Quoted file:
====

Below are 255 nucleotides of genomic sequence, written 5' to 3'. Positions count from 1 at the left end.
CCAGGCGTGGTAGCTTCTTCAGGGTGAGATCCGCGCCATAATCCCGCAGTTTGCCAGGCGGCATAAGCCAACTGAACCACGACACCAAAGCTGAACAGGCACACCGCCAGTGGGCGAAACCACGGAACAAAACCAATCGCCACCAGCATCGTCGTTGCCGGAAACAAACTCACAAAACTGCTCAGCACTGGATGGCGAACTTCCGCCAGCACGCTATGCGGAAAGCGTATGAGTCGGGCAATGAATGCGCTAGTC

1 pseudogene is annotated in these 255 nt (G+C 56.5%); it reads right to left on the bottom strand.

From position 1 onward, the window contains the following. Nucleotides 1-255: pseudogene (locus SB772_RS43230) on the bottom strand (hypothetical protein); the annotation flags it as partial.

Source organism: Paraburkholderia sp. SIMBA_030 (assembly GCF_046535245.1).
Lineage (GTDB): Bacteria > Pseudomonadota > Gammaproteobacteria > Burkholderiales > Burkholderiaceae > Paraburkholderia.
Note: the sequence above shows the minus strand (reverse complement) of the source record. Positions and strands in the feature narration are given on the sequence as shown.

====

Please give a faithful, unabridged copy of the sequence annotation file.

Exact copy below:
Below are 255 nucleotides of genomic sequence, written 5' to 3'. Positions count from 1 at the left end.
CCAGGCGTGGTAGCTTCTTCAGGGTGAGATCCGCGCCATAATCCCGCAGTTTGCCAGGCGGCATAAGCCAACTGAACCACGACACCAAAGCTGAACAGGCACACCGCCAGTGGGCGAAACCACGGAACAAAACCAATCGCCACCAGCATCGTCGTTGCCGGAAACAAACTCACAAAACTGCTCAGCACTGGATGGCGAACTTCCGCCAGCACGCTATGCGGAAAGCGTATGAGTCGGGCAATGAATGCGCTAGTC

1 pseudogene is annotated in these 255 nt (G+C 56.5%); it reads right to left on the bottom strand.

From position 1 onward, the window contains the following. Nucleotides 1-255: pseudogene (locus SB772_RS43230) on the bottom strand (hypothetical protein); the annotation flags it as partial.

Source organism: Paraburkholderia sp. SIMBA_030 (assembly GCF_046535245.1).
Lineage (GTDB): Bacteria > Pseudomonadota > Gammaproteobacteria > Burkholderiales > Burkholderiaceae > Paraburkholderia.
Note: the sequence above shows the minus strand (reverse complement) of the source record. Positions and strands in the feature narration are given on the sequence as shown.